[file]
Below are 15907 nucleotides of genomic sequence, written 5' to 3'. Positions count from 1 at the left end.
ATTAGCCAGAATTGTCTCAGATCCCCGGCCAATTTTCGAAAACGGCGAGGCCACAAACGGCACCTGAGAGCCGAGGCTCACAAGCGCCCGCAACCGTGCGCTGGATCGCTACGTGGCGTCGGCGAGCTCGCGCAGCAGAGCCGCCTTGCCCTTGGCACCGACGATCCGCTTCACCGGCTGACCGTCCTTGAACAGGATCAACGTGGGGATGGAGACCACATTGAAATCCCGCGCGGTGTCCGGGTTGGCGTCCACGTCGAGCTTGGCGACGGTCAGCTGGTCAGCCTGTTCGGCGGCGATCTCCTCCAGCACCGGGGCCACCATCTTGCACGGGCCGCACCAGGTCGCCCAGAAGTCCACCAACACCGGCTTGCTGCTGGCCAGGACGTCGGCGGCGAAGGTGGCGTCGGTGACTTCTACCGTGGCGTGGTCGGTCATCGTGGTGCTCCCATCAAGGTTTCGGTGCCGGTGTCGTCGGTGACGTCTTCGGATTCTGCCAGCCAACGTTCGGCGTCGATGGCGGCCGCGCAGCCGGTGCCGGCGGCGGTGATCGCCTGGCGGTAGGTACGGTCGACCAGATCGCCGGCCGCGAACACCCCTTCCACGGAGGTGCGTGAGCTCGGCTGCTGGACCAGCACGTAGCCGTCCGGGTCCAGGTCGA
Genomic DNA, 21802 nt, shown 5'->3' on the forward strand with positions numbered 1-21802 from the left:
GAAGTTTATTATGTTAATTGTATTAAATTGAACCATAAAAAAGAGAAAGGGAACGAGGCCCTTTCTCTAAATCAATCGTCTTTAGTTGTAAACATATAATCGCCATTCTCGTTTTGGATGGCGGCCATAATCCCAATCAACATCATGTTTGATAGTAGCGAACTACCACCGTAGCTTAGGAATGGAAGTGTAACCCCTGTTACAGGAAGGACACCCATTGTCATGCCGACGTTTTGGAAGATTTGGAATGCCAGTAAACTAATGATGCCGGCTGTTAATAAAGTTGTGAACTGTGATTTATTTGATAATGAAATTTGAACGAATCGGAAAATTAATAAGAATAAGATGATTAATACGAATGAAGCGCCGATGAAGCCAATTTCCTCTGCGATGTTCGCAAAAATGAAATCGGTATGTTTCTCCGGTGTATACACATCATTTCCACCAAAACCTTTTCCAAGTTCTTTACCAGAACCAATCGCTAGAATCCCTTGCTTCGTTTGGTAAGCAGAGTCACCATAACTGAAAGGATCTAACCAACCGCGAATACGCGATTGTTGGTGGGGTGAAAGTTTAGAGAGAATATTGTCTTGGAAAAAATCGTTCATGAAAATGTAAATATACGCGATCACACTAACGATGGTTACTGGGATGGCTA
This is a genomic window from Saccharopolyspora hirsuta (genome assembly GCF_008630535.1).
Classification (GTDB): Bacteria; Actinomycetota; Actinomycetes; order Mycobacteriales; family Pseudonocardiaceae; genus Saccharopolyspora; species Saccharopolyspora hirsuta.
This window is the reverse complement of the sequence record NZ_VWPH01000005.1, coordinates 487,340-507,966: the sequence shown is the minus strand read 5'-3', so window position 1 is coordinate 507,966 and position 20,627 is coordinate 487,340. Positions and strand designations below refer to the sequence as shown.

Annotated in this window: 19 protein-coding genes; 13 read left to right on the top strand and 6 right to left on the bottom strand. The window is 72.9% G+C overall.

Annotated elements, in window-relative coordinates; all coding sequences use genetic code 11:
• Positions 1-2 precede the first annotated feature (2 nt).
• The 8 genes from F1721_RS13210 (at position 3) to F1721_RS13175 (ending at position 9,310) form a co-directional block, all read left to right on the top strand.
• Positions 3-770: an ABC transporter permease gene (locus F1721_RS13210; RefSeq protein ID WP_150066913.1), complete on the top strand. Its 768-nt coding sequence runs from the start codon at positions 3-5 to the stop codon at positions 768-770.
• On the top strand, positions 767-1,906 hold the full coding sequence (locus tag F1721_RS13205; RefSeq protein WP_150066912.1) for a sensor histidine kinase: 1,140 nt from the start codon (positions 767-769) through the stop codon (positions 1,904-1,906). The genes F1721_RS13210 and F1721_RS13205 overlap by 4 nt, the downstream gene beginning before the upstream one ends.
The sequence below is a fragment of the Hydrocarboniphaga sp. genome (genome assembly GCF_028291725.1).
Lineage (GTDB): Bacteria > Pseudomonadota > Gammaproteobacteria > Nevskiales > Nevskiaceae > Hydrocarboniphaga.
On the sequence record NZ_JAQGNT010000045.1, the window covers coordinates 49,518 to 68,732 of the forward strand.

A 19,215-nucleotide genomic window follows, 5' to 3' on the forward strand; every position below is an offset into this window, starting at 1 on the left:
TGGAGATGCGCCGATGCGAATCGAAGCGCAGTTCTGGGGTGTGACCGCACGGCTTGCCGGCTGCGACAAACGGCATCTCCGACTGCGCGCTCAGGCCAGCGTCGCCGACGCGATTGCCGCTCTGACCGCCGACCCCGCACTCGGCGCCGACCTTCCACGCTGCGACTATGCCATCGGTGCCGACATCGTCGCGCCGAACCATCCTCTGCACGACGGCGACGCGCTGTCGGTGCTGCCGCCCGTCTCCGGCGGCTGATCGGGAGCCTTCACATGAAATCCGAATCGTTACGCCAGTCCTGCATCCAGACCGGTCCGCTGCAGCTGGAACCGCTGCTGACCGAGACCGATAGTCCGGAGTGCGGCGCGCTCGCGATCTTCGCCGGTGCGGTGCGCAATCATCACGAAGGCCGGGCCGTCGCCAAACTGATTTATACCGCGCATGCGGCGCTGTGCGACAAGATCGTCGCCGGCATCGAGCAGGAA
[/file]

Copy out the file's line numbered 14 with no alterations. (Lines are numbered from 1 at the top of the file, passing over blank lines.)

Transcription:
The sequence below is a fragment of the Hydrocarboniphaga sp. genome (genome assembly GCF_028291725.1).